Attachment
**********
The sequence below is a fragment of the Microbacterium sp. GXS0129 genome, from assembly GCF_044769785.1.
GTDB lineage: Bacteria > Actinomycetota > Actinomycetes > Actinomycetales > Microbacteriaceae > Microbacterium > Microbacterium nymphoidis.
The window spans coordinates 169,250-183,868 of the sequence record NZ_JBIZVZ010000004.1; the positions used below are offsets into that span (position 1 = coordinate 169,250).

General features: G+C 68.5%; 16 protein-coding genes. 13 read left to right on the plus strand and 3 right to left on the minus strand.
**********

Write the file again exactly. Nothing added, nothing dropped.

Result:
The sequence below is a fragment of the Microbacterium sp. GXS0129 genome, from assembly GCF_044769785.1.
GTDB lineage: Bacteria > Actinomycetota > Actinomycetes > Actinomycetales > Microbacteriaceae > Microbacterium > Microbacterium nymphoidis.
The window spans coordinates 169,250-183,868 of the sequence record NZ_JBIZVZ010000004.1; the positions used below are offsets into that span (position 1 = coordinate 169,250).

General features: G+C 68.5%; 16 protein-coding genes. 13 read left to right on the plus strand and 3 right to left on the minus strand.